It will be apparent from a reading of the specification that the present invention may be advantageously utilized with fluid couplings intended for many different applications. However, the invention is especially usefull when applied to a viscous fluid coupling which serves as a drive for the radiator cooling fan of a vehicle engine, and will be described in connection therewith.
The present invention is embodied in a viscous fluid clutch of the type including first and second clutch members mounted for relative rotation about a common axis and defining cooperating shear surfaces which operate to transmit torque when a flow of viscous fluid is established therebetween. According to the invention, and by way of overcoming the above described shortcomings of prior art viscous fluid clutches, the viscous fluid clutch is provided with a valving element which is mounted for rotation with one of the members and is operable to frictionally engage a substantially grounded thrust surface to modulate the flow of fluid between the cooperating shear surfaces. This arrangement permits continuously variable control of the clutch in all operating modes with the exercise of a relatively small amount of externally applied energy by tapping the kinetic energy of one of the rotating members.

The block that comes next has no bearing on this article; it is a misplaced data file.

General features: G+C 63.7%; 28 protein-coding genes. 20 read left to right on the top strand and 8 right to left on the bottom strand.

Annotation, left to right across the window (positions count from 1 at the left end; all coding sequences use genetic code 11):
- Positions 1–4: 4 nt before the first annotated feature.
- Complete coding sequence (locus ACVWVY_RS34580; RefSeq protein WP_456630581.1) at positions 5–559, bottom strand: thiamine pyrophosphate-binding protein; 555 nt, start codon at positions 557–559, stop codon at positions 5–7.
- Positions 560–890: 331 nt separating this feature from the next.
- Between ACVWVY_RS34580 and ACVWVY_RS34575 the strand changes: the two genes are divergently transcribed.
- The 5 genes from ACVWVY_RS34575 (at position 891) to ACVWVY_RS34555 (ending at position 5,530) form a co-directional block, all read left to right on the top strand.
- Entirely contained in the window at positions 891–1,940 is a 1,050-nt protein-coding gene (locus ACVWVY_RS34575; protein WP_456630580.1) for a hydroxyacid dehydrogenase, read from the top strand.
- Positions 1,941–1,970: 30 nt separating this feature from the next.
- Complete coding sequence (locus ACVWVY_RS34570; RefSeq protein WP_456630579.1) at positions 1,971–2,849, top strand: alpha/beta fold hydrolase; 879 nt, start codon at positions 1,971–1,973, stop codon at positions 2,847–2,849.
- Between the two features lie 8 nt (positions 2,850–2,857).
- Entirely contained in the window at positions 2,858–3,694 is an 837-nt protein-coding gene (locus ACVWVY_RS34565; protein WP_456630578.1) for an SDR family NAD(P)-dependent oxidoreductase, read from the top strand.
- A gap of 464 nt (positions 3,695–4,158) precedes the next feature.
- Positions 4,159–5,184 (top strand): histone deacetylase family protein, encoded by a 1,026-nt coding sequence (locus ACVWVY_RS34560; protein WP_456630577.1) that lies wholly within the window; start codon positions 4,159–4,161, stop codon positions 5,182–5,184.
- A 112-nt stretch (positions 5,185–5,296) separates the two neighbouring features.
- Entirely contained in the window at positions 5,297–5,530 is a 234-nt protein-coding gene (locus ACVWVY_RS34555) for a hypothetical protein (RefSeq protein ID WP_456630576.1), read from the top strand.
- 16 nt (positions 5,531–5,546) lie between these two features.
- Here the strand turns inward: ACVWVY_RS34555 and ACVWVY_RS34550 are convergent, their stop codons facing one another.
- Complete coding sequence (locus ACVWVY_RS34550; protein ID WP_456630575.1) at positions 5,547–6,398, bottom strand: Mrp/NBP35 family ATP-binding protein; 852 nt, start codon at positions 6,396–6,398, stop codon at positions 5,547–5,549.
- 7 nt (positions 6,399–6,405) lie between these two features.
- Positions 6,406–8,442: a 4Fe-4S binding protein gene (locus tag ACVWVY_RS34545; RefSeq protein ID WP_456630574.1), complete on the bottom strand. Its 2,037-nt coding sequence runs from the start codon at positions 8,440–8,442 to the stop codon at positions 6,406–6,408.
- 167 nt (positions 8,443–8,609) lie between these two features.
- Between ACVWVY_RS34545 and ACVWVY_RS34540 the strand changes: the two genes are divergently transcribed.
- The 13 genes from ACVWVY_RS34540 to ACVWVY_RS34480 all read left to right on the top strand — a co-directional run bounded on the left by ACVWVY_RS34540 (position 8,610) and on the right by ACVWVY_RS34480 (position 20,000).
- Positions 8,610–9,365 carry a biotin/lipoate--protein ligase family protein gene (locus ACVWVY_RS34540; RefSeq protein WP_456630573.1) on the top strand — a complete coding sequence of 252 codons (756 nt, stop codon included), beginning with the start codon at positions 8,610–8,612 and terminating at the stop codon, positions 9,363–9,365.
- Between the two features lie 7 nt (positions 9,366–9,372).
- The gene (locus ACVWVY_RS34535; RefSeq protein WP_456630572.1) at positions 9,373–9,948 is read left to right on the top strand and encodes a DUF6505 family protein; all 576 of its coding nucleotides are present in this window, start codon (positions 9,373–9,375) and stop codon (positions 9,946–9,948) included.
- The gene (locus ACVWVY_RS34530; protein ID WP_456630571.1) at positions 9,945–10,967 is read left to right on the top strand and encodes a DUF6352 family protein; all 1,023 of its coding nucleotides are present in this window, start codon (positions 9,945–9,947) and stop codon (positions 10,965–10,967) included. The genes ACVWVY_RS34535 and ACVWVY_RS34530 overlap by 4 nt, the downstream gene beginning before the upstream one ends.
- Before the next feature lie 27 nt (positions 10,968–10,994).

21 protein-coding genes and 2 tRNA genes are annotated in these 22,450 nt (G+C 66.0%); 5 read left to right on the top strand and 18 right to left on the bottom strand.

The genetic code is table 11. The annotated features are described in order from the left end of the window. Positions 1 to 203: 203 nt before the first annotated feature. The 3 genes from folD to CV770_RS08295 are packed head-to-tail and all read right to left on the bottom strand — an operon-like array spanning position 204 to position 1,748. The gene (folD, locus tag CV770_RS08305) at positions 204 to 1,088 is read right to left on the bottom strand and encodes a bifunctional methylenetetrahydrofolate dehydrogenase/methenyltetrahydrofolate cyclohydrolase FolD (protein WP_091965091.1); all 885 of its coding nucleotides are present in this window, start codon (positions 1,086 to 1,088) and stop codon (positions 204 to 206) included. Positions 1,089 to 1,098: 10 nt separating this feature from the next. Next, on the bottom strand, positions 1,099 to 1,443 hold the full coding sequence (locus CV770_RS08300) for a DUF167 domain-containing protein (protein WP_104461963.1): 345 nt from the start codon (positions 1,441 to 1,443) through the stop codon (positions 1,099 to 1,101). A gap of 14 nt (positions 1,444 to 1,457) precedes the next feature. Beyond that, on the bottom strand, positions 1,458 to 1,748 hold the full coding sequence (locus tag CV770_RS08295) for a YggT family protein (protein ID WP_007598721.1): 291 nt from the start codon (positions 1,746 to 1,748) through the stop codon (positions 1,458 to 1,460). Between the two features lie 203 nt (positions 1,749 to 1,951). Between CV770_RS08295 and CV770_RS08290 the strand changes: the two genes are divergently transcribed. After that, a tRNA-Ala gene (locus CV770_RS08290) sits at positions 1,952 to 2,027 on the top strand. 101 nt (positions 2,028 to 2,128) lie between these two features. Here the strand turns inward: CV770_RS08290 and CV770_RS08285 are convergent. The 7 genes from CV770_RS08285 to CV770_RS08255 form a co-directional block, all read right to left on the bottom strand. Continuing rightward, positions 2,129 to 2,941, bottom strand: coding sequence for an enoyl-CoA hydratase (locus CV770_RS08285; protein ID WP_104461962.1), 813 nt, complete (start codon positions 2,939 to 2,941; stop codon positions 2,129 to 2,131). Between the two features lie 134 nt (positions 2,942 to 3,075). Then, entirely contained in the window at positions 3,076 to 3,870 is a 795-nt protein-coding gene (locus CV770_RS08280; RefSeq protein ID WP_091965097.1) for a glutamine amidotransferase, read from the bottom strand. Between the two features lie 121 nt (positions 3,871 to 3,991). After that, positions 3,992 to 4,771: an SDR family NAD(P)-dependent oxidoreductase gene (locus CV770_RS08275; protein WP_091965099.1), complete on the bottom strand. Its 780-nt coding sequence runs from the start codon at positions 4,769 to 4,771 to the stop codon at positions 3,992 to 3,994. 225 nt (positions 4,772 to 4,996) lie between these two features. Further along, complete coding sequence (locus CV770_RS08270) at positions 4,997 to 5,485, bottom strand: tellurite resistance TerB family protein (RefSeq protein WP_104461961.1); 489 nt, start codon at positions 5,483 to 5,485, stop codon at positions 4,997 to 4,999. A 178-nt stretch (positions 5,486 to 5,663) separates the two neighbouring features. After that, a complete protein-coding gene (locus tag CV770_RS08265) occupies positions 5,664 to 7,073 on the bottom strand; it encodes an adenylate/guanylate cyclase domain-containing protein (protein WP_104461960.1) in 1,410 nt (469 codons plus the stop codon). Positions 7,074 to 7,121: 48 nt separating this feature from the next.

The preferred embodiment of the invention finds particular application in a motor vehicle viscous fluid clutch of the type which includes a first clutch member fixed on a shaft for rotation therewith, and a second clutch member supported by the shaft for rotation thereabout and having shear surfaces which coact with complementary shear surfaces on the first member to define an operating chamber therebetween. A fluid storage chamber is located near the operating chamber and a pump provides a circulating flow of viscous fluid between the chambers. According to the preferred embodiment of the invention, a valving assembly is mounted coaxially with the second member for rotation therewith and is axially displaceable to frictionally engage a thrust surface defined by a tethered housing carried by said second member to effect modulation of the flow of fluid through a port interconnecting the chambers by angular displacement of the valving element from a first limit of travel in which the element overlays the port to a second limit of travel in which the port is relatively unobstructed.